Proximity of Vital Structures to the Clavicle: Comparison of Fractured and Non-fractured Side



1 Hand and Upper Extremity Service, Department of Orthopaedic Surgery, Massachusetts General Hospital, Boston, MA, USA

2 Department of Surgery and Perioperative Care, Dell Medical School, The University of Texas at Austin, Austin, Texas, USA; 1400 Barbara Jordan Blvd. Suite 2.834; MC: R1800, Austin, TX 78723


Previous anatomic and radiological studies have described the relationship of the clavicle to major neurovascular structures in healthy subjects. We were curious about this relationship in patients with a clavicle fracture and if it is different from non-fractured clavicles.
We retrospectively identified all patients with a clavicle fracture between July 2001 and October 2013 in two level 1 trauma centers. Patients aged 18 years or greater with an acute unilateral clavicle fracture and a chest CT scan in the supine position displaying both clavicles and the complete fracture were included. Seventy patients were available for study. The distance was measured from the fracture site and from the closest clavicular cortex to the closest major artery, major vein, and inner surface of the thoracic cavity. CT data was evaluated in OsiriX DICOM viewer software with the use of three-dimensional Multiplanar Reconstruction.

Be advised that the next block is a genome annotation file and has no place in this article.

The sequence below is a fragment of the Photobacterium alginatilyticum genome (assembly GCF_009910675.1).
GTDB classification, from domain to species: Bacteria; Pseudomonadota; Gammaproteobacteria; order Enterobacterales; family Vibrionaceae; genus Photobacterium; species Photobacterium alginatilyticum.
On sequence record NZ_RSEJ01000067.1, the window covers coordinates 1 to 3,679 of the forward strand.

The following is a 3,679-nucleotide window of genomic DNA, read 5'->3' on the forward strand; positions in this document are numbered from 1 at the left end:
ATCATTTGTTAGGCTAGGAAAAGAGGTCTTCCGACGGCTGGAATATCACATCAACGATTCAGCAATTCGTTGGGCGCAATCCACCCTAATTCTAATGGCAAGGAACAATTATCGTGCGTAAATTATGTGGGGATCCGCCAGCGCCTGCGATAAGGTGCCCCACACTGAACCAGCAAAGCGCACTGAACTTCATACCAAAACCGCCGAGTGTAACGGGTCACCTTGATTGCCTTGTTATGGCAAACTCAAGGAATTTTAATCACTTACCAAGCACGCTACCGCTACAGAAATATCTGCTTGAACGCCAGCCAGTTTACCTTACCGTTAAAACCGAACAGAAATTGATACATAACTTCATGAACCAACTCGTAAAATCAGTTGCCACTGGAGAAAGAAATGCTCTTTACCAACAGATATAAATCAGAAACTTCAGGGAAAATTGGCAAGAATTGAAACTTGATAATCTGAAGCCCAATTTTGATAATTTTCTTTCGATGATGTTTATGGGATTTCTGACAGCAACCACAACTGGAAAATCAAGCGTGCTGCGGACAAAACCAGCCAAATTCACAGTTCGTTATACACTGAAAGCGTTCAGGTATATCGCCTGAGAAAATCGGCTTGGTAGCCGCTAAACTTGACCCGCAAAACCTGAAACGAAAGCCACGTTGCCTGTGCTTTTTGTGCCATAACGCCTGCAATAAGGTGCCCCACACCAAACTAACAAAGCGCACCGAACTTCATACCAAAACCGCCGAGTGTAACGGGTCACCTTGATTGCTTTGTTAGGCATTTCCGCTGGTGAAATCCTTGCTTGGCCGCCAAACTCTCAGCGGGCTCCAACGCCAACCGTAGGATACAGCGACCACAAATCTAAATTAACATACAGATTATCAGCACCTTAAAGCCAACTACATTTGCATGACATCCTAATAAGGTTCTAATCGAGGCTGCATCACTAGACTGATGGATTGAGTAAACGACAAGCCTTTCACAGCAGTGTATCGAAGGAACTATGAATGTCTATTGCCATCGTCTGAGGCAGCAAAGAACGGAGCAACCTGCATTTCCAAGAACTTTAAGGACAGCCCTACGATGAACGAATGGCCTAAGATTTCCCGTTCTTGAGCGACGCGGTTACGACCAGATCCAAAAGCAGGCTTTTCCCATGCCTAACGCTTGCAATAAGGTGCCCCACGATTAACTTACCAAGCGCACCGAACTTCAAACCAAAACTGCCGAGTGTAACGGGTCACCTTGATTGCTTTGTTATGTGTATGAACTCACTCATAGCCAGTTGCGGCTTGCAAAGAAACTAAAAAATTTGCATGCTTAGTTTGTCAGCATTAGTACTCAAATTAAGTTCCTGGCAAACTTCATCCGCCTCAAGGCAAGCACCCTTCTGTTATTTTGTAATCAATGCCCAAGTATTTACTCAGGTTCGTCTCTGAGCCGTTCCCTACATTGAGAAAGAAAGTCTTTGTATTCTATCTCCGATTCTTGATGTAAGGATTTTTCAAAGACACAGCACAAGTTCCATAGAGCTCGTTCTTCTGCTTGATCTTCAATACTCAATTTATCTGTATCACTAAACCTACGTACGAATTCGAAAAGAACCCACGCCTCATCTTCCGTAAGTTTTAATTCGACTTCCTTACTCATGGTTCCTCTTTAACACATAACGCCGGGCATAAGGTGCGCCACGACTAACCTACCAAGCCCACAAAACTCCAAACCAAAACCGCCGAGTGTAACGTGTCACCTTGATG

Compared to the fractured side, the clavicle was significantly closer to the artery and vein on the non-fractured side (PP=0.0025 respectively). There was a significant difference in the median distance of the fracture site to the artery, vein, and inner surface of thoracic cavity between the different types of fractures (P<0.001). A post-hoc comparison showed significant differences in all distances between fracture types, except for the distance of proximal third compared to middle third fractures to the closest artery (P=0.41). There was no significant difference in distance when the arm is up overhead compared to down by the side of the body in computed tomography (CT) scans.
A fracture of the clavicle changes the relationship of the clavicle to major vital structures. The minimum distance of the clavicle to the closest artery and vein is significantly less on the non-fractured side, compared to the fractured side.


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